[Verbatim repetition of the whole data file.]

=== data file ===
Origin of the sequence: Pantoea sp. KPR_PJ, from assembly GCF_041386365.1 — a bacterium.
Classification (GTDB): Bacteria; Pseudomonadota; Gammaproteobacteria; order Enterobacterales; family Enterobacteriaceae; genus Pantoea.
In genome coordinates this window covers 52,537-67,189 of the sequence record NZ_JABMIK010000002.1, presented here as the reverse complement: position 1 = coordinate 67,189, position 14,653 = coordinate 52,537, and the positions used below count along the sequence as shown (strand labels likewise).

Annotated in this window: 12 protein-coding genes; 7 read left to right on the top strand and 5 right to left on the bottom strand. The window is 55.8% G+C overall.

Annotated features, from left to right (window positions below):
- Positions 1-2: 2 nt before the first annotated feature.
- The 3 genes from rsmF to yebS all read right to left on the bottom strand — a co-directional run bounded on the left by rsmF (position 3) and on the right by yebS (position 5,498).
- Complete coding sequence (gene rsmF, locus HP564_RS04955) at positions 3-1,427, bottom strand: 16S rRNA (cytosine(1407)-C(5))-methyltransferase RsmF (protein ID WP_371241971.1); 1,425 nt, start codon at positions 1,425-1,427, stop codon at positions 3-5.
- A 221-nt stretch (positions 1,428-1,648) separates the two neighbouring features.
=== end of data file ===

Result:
Origin of the sequence: Pantoea sp. KPR_PJ, from assembly GCF_041386365.1 — a bacterium.
Classification (GTDB): Bacteria; Pseudomonadota; Gammaproteobacteria; order Enterobacterales; family Enterobacteriaceae; genus Pantoea.
In genome coordinates this window covers 52,537-67,189 of the sequence record NZ_JABMIK010000002.1, presented here as the reverse complement: position 1 = coordinate 67,189, position 14,653 = coordinate 52,537, and the positions used below count along the sequence as shown (strand labels likewise).

Annotated in this window: 12 protein-coding genes; 7 read left to right on the top strand and 5 right to left on the bottom strand. The window is 55.8% G+C overall.

Annotated features, from left to right (window positions below):
- Positions 1-2: 2 nt before the first annotated feature.
- The 3 genes from rsmF to yebS all read right to left on the bottom strand — a co-directional run bounded on the left by rsmF (position 3) and on the right by yebS (position 5,498).
- Complete coding sequence (gene rsmF, locus HP564_RS04955) at positions 3-1,427, bottom strand: 16S rRNA (cytosine(1407)-C(5))-methyltransferase RsmF (protein ID WP_371241971.1); 1,425 nt, start codon at positions 1,425-1,427, stop codon at positions 3-5.
- A 221-nt stretch (positions 1,428-1,648) separates the two neighbouring features.